Paul Farrell: "Fed Dictator Bernanke Needs To Be Toppled"

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This must read Paul Farrell piece has to be recreated in its entirety.

Via MarketWatch

Fed Dictator Bernanke Needs To Be Toppled

Fed boss Ben Bernanke is the most dangerous human on
earth, far more dangerous than Hosni Mubarak, Egypt’s 30-year dictator,
ever was. Bernanke rules a monetary dictatorship that will trigger the
coming third meltdown of the 21st century.

But this reign of economic terror will end.

Just as Mubarak was blind to the economic needs of the masses and
democratic reforms, Bernanke is blind to the easy-money legacy that’s
set the stage for revolution, turning the rich into super rich while the
middle class stagnates and peanuts trickle down to the poor.

Warning, Egypt also had a huge wealth gap before its revolution.
Bernanke is the final egomaniac in America’s bubbling 30-year wealth
gap, where the top 1% went from owning 9% of America’s wealth to owning
23% during this dictatorship.

Bernanke’s ruling ideology is the culmination of a 30-year economic war
that has forged together Reaganomics for the super rich, former Fed
chairman Alan Greenspan’s toxic allegiance to Wall Street, the extreme
Ayn Rand’s capitalist dogma, culminating in the toxic bailouts of
Treasury Secretaries Hank Paulson and Tim Geithner, two Wall Street
Trojan Horses corrupting government from within.

Since 1981 this monetary dictatorship has caused enormous collateral
damage, systematically sabotaging democracy, capitalism and the American
dream while fueling the rise of our most dangerous new enemy, China.
See “Secret China war plan: trillions in U.S. debt.”

When Obama reappointed Bernanke a couple years ago, “Black Swan’s”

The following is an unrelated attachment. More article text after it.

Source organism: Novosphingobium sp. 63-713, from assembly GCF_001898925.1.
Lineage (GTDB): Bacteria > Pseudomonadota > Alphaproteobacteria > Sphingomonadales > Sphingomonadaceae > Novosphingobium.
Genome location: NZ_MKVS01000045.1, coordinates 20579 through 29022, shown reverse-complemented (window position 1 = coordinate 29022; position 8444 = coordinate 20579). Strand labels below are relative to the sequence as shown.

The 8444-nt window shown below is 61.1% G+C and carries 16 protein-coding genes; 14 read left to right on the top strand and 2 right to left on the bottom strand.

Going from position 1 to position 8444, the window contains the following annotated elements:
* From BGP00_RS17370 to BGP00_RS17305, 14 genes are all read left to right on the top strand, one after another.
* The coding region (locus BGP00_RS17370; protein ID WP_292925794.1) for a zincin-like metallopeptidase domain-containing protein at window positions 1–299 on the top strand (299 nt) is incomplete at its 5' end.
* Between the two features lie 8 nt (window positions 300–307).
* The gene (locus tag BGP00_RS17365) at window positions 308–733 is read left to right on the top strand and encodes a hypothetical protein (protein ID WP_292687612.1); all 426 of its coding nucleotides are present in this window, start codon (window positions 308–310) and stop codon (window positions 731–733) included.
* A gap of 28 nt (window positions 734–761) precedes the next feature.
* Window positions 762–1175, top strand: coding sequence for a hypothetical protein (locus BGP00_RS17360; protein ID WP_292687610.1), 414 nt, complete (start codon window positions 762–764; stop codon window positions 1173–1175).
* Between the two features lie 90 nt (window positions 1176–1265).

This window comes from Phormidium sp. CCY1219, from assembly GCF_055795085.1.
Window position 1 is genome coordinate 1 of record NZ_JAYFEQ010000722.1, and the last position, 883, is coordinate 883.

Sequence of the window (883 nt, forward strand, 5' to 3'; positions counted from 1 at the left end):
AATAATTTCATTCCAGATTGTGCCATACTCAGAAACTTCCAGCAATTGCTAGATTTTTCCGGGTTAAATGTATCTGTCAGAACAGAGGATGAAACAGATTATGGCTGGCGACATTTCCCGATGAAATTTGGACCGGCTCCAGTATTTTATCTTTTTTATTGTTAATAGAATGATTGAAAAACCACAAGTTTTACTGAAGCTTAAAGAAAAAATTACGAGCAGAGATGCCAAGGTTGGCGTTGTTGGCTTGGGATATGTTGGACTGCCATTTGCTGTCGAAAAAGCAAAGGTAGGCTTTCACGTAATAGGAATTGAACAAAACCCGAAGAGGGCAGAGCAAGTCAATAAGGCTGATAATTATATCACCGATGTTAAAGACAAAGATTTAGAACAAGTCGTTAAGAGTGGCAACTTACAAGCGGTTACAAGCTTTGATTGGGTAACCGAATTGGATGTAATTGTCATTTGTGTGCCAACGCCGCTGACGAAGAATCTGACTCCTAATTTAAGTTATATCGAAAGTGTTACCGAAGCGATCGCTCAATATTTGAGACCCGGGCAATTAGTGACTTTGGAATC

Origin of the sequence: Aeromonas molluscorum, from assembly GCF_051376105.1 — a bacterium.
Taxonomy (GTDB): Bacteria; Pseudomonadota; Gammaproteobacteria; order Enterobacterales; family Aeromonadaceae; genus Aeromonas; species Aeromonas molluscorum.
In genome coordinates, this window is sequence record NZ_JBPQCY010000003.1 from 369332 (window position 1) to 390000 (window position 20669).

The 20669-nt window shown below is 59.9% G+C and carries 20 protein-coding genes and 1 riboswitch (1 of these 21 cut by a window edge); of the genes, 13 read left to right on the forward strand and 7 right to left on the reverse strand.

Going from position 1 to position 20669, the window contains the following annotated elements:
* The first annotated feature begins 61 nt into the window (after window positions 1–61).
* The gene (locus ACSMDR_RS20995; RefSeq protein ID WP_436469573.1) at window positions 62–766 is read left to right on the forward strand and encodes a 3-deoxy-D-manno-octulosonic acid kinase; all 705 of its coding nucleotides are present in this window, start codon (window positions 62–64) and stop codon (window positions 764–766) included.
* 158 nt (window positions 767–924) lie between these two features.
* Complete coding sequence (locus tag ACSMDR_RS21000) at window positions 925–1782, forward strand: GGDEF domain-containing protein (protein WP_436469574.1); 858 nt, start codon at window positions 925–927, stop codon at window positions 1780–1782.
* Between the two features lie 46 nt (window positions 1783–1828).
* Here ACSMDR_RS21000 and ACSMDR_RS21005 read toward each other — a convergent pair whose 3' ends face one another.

Nicholas Taleb was “stunned.” Bernanke “doesn’t even know that he
doesn’t understand how things work,” that Bernanke’s economic methods
are so inadequate they make “homeopath and alternative healers look
empirical and scientific.”

We called Bernanke, the “Captain of the Titanic,” warning that he was
setting up the third meltdown of the 21st century, predicted by
“Irrational Exuberance’s” Robert Shiller, a coming crash worse than the
2000 dot-com crash and the subprime credit meltdown of 2008 combined.
See “Capt. Bernanke sinks the U.S.S. Titanic.”

Inside the Fed: Cassandras, Chicken Littles, governors crying wolf

Unfortunately, as with Egypt’s dictator, the 30-year dictatorship now
headed by Bernanke must end soon: And this class war will not be pretty.
But it is no black swan; no one can claim they didn’t see a new crash

For several years before the 2008 meltdown we reported on money
managers, economists and financial gurus warning of a coming meltdown.
They included two Fed governors who warned Greenspan in the early Bush
years. And yet, as late as summer 2008 Bernanke, Paulson and Greenspan
were systematically dismissing mounting evidence of a mega crash dead

That’s why Time magazine’s cover story about Thomas Hoenig, president of
the Federal Reserve Bank of Kansas City, grabbed me. David Von Drehle’s
“The Man Who Said No to Easy Money” is a warning to all America.

Like Ed Gramlich and William Poole, the two Fed Governors who warned
Greenspan during the Bush years, Hoenig regularly dissented from